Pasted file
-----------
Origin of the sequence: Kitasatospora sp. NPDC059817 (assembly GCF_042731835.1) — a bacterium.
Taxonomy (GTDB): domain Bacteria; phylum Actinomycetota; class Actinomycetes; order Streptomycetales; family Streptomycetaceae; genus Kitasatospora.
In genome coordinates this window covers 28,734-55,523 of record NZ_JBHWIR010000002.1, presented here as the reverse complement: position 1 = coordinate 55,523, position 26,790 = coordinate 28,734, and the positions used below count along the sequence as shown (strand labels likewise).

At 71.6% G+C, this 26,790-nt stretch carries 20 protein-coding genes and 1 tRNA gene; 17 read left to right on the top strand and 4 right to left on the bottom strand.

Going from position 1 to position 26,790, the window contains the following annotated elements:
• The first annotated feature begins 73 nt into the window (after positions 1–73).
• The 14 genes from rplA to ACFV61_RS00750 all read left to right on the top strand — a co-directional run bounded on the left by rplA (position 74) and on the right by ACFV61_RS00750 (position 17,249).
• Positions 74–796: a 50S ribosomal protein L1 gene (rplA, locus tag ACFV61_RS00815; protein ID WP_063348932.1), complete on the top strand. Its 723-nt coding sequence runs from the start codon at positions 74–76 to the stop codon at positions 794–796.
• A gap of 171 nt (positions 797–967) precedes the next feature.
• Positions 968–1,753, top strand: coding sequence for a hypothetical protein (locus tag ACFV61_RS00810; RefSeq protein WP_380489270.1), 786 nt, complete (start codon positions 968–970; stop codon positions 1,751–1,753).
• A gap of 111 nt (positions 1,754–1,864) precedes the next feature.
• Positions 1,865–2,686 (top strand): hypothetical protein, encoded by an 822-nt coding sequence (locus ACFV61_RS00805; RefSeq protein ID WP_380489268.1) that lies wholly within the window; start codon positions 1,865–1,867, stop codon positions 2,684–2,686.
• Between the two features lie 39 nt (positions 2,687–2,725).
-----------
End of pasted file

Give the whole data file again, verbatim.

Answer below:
Origin of the sequence: Kitasatospora sp. NPDC059817 (assembly GCF_042731835.1) — a bacterium.
Taxonomy (GTDB): domain Bacteria; phylum Actinomycetota; class Actinomycetes; order Streptomycetales; family Streptomycetaceae; genus Kitasatospora.
In genome coordinates this window covers 28,734-55,523 of record NZ_JBHWIR010000002.1, presented here as the reverse complement: position 1 = coordinate 55,523, position 26,790 = coordinate 28,734, and the positions used below count along the sequence as shown (strand labels likewise).

At 71.6% G+C, this 26,790-nt stretch carries 20 protein-coding genes and 1 tRNA gene; 17 read left to right on the top strand and 4 right to left on the bottom strand.

Going from position 1 to position 26,790, the window contains the following annotated elements:
• The first annotated feature begins 73 nt into the window (after positions 1–73).
• The 14 genes from rplA to ACFV61_RS00750 all read left to right on the top strand — a co-directional run bounded on the left by rplA (position 74) and on the right by ACFV61_RS00750 (position 17,249).
• Positions 74–796: a 50S ribosomal protein L1 gene (rplA, locus tag ACFV61_RS00815; protein ID WP_063348932.1), complete on the top strand. Its 723-nt coding sequence runs from the start codon at positions 74–76 to the stop codon at positions 794–796.
• A gap of 171 nt (positions 797–967) precedes the next feature.
• Positions 968–1,753, top strand: coding sequence for a hypothetical protein (locus tag ACFV61_RS00810; RefSeq protein WP_380489270.1), 786 nt, complete (start codon positions 968–970; stop codon positions 1,751–1,753).
• A gap of 111 nt (positions 1,754–1,864) precedes the next feature.
• Positions 1,865–2,686 (top strand): hypothetical protein, encoded by an 822-nt coding sequence (locus ACFV61_RS00805; RefSeq protein ID WP_380489268.1) that lies wholly within the window; start codon positions 1,865–1,867, stop codon positions 2,684–2,686.
• Between the two features lie 39 nt (positions 2,687–2,725).